But that will remove the support of having a default namespace set and loaded on the hocs deeper down....idk

@tavurth

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@tavurth tavurth commented Jun 20, 2018

Even something as simple as the following would be helpful.

const CURRENT_TRANSLATIONS = {};

function translate() {} // stub
function checkForRenderUpdates() {} // stub

let CURRENT_TRANSLATE = translationId => translate(translationId)

function setTranslations(...translations) {
   const newTranslations = {};

   // check to see if translation or namespaces already loaded 
   // (or in the default namespace)
   check()

   for (let translationId in translations) {
       // merge namespaces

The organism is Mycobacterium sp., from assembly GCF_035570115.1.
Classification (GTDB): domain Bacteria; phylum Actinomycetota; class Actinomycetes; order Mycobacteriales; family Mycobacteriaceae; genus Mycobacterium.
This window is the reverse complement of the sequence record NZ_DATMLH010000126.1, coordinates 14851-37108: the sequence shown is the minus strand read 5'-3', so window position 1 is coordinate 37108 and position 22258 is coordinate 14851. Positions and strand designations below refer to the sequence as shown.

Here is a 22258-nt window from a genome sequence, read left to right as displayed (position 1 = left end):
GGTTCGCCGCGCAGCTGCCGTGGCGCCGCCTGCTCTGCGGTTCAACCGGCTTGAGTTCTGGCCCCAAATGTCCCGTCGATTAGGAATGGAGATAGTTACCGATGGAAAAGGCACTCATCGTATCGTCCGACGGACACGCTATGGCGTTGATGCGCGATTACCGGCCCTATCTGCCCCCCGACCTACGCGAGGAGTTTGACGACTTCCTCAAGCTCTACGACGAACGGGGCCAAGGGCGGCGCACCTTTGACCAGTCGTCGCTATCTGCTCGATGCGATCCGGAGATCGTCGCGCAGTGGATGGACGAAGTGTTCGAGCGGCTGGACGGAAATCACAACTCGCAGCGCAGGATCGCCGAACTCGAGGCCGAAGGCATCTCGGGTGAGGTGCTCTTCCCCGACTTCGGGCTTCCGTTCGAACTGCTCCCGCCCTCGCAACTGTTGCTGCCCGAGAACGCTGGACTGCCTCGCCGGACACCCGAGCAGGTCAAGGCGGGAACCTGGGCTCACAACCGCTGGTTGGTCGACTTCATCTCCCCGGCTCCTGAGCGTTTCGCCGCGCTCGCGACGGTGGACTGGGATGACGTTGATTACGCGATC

}

   CURRENT_TRANSLATE = generateTranslator(newTranslations);

   checkForRenderUpdates();
   return newTranslations
}

function getTranslate() {
    return CURRENT_TRANSLATE;
}

function translate(translationId) {
    return getTranslate()(translationId);
}

translateHOC(Component) {
    render() {
        <Component t={getTranslate()} />
    }
}

export default { getTranslate, translate };

We've moved from react-intl to react-i18next and have found that when using namespaces our app slows down for 2+ seconds while re-rendering multiple translated components after namespace load completion.

At the moment I'm loading all translations in at the beginning as namespaces seem to have a huge performance overhead.

However, when later specifying a namespace, 'orders', or 'prices', react-i18next will load the translations for that namespace again from the server, even if they've been loaded into the default namespace.